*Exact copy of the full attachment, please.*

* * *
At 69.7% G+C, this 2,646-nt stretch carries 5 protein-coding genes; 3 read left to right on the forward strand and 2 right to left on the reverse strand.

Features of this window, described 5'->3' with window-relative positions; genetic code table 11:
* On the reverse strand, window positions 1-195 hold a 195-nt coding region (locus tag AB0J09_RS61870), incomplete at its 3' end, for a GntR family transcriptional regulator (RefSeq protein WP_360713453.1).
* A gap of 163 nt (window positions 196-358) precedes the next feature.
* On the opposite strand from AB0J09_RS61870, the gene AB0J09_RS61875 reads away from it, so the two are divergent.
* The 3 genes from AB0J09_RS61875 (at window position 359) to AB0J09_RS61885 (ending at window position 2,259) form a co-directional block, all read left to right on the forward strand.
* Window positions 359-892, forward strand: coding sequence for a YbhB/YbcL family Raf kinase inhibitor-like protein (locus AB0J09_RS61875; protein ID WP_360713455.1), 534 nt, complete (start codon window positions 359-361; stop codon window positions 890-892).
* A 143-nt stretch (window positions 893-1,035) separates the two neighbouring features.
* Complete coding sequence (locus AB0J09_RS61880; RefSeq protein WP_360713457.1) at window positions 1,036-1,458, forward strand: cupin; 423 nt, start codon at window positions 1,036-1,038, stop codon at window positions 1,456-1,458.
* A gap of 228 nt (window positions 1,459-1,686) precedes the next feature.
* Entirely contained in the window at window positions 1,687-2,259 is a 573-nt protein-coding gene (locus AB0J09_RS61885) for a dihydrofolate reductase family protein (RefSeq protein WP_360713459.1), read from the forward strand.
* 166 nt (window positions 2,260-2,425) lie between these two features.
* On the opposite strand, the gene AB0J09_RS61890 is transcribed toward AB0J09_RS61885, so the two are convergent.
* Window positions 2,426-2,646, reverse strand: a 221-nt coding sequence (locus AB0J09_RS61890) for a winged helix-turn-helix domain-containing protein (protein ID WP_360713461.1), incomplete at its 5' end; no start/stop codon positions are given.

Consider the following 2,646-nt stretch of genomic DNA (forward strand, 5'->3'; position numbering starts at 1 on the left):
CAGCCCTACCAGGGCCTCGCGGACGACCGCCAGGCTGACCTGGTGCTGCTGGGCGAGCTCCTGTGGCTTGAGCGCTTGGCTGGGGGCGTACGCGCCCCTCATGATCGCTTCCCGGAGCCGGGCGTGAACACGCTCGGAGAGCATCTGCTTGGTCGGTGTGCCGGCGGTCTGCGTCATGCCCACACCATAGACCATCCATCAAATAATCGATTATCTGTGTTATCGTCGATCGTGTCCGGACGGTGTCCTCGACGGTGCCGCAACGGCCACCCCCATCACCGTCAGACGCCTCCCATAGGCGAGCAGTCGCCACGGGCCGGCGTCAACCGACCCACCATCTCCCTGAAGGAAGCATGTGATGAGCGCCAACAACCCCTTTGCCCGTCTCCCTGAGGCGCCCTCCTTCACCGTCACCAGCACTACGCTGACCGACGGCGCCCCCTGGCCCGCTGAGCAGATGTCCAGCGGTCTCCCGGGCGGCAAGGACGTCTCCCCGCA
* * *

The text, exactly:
At 69.7% G+C, this 2,646-nt stretch carries 5 protein-coding genes; 3 read left to right on the forward strand and 2 right to left on the reverse strand.

Features of this window, described 5'->3' with window-relative positions; genetic code table 11:
* On the reverse strand, window positions 1-195 hold a 195-nt coding region (locus tag AB0J09_RS61870), incomplete at its 3' end, for a GntR family transcriptional regulator (RefSeq protein WP_360713453.1).
* A gap of 163 nt (window positions 196-358) precedes the next feature.
* On the opposite strand from AB0J09_RS61870, the gene AB0J09_RS61875 reads away from it, so the two are divergent.
* The 3 genes from AB0J09_RS61875 (at window position 359) to AB0J09_RS61885 (ending at window position 2,259) form a co-directional block, all read left to right on the forward strand.
* Window positions 359-892, forward strand: coding sequence for a YbhB/YbcL family Raf kinase inhibitor-like protein (locus AB0J09_RS61875; protein ID WP_360713455.1), 534 nt, complete (start codon window positions 359-361; stop codon window positions 890-892).
* A 143-nt stretch (window positions 893-1,035) separates the two neighbouring features.
* Complete coding sequence (locus AB0J09_RS61880; RefSeq protein WP_360713457.1) at window positions 1,036-1,458, forward strand: cupin; 423 nt, start codon at window positions 1,036-1,038, stop codon at window positions 1,456-1,458.
* A gap of 228 nt (window positions 1,459-1,686) precedes the next feature.
* Entirely contained in the window at window positions 1,687-2,259 is a 573-nt protein-coding gene (locus AB0J09_RS61885) for a dihydrofolate reductase family protein (RefSeq protein WP_360713459.1), read from the forward strand.
* 166 nt (window positions 2,260-2,425) lie between these two features.
* On the opposite strand, the gene AB0J09_RS61890 is transcribed toward AB0J09_RS61885, so the two are convergent.
* Window positions 2,426-2,646, reverse strand: a 221-nt coding sequence (locus AB0J09_RS61890) for a winged helix-turn-helix domain-containing protein (protein ID WP_360713461.1), incomplete at its 5' end; no start/stop codon positions are given.

Consider the following 2,646-nt stretch of genomic DNA (forward strand, 5'->3'; position numbering starts at 1 on the left):
CAGCCCTACCAGGGCCTCGCGGACGACCGCCAGGCTGACCTGGTGCTGCTGGGCGAGCTCCTGTGGCTTGAGCGCTTGGCTGGGGGCGTACGCGCCCCTCATGATCGCTTCCCGGAGCCGGGCGTGAACACGCTCGGAGAGCATCTGCTTGGTCGGTGTGCCGGCGGTCTGCGTCATGCCCACACCATAGACCATCCATCAAATAATCGATTATCTGTGTTATCGTCGATCGTGTCCGGACGGTGTCCTCGACGGTGCCGCAACGGCCACCCCCATCACCGTCAGACGCCTCCCATAGGCGAGCAGTCGCCACGGGCCGGCGTCAACCGACCCACCATCTCCCTGAAGGAAGCATGTGATGAGCGCCAACAACCCCTTTGCCCGTCTCCCTGAGGCGCCCTCCTTCACCGTCACCAGCACTACGCTGACCGACGGCGCCCCCTGGCCCGCTGAGCAGATGTCCAGCGGTCTCCCGGGCGGCAAGGACGTCTCCCCGCA